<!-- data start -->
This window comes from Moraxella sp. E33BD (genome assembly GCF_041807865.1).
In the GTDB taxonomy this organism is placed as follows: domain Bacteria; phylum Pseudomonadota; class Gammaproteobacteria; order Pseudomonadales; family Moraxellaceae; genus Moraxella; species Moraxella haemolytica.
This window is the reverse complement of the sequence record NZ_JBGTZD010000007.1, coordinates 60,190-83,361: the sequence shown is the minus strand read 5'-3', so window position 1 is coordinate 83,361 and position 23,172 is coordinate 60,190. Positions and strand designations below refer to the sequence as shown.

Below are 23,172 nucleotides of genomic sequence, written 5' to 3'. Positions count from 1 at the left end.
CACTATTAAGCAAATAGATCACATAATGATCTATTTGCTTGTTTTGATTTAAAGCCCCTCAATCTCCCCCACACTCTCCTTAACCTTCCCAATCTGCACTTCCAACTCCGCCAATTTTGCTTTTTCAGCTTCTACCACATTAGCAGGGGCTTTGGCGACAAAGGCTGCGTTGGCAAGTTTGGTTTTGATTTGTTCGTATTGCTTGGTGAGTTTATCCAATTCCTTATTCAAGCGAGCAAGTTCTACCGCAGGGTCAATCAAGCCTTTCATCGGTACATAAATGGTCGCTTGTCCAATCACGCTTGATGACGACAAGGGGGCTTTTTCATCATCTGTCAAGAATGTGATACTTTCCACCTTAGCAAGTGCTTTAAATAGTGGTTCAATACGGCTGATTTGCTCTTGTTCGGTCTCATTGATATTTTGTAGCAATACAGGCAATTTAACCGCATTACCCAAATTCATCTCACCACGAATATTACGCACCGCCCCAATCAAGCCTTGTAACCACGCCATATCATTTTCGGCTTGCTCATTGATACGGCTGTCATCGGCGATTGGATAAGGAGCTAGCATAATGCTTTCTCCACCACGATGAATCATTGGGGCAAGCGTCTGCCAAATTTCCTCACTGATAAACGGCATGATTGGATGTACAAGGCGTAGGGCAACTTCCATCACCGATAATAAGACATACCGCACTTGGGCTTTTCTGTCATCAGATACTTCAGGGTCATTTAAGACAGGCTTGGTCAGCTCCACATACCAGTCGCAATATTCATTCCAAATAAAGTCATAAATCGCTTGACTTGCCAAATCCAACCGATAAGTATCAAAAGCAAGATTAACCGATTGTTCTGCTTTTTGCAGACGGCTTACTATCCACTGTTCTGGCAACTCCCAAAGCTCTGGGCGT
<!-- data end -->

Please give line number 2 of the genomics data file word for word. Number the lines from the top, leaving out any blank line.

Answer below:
In the GTDB taxonomy this organism is placed as follows: domain Bacteria; phylum Pseudomonadota; class Gammaproteobacteria; order Pseudomonadales; family Moraxellaceae; genus Moraxella; species Moraxella haemolytica.